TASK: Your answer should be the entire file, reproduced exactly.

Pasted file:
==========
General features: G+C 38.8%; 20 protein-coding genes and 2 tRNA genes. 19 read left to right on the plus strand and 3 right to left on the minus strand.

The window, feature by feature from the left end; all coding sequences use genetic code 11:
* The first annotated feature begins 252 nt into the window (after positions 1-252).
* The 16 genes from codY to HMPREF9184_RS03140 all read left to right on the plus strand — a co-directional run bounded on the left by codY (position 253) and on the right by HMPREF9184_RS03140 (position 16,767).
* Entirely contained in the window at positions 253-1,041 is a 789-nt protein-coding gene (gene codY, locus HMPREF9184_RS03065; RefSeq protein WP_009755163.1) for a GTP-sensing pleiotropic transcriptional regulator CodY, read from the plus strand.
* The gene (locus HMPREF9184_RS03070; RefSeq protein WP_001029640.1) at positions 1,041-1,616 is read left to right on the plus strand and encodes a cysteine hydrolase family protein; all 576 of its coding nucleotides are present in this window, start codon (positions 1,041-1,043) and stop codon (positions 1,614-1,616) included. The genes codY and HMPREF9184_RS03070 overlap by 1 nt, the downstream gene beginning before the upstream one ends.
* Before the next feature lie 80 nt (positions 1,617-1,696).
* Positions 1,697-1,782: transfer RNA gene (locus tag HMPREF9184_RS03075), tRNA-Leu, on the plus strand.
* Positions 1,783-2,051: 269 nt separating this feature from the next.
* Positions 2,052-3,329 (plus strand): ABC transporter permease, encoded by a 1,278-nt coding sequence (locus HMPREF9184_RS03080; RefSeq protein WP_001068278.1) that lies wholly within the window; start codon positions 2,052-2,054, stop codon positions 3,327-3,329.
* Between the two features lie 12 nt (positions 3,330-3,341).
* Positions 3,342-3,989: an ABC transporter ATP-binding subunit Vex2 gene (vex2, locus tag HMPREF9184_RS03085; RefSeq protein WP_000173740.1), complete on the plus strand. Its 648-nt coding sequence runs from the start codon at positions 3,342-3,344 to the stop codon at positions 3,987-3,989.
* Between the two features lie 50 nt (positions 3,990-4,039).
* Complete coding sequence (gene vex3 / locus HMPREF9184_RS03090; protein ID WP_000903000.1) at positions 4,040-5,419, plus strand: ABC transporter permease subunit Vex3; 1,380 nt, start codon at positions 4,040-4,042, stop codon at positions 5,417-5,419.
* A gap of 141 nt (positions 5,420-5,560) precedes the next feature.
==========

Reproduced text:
General features: G+C 38.8%; 20 protein-coding genes and 2 tRNA genes. 19 read left to right on the plus strand and 3 right to left on the minus strand.

The window, feature by feature from the left end; all coding sequences use genetic code 11:
* The first annotated feature begins 252 nt into the window (after positions 1-252).
* The 16 genes from codY to HMPREF9184_RS03140 all read left to right on the plus strand — a co-directional run bounded on the left by codY (position 253) and on the right by HMPREF9184_RS03140 (position 16,767).
* Entirely contained in the window at positions 253-1,041 is a 789-nt protein-coding gene (gene codY, locus HMPREF9184_RS03065; RefSeq protein WP_009755163.1) for a GTP-sensing pleiotropic transcriptional regulator CodY, read from the plus strand.
* The gene (locus HMPREF9184_RS03070; RefSeq protein WP_001029640.1) at positions 1,041-1,616 is read left to right on the plus strand and encodes a cysteine hydrolase family protein; all 576 of its coding nucleotides are present in this window, start codon (positions 1,041-1,043) and stop codon (positions 1,614-1,616) included. The genes codY and HMPREF9184_RS03070 overlap by 1 nt, the downstream gene beginning before the upstream one ends.
* Before the next feature lie 80 nt (positions 1,617-1,696).
* Positions 1,697-1,782: transfer RNA gene (locus tag HMPREF9184_RS03075), tRNA-Leu, on the plus strand.
* Positions 1,783-2,051: 269 nt separating this feature from the next.
* Positions 2,052-3,329 (plus strand): ABC transporter permease, encoded by a 1,278-nt coding sequence (locus HMPREF9184_RS03080; RefSeq protein WP_001068278.1) that lies wholly within the window; start codon positions 2,052-2,054, stop codon positions 3,327-3,329.
* Between the two features lie 12 nt (positions 3,330-3,341).
* Positions 3,342-3,989: an ABC transporter ATP-binding subunit Vex2 gene (vex2, locus tag HMPREF9184_RS03085; RefSeq protein WP_000173740.1), complete on the plus strand. Its 648-nt coding sequence runs from the start codon at positions 3,342-3,344 to the stop codon at positions 3,987-3,989.
* Between the two features lie 50 nt (positions 3,990-4,039).
* Complete coding sequence (gene vex3 / locus HMPREF9184_RS03090; protein ID WP_000903000.1) at positions 4,040-5,419, plus strand: ABC transporter permease subunit Vex3; 1,380 nt, start codon at positions 4,040-4,042, stop codon at positions 5,417-5,419.
* A gap of 141 nt (positions 5,420-5,560) precedes the next feature.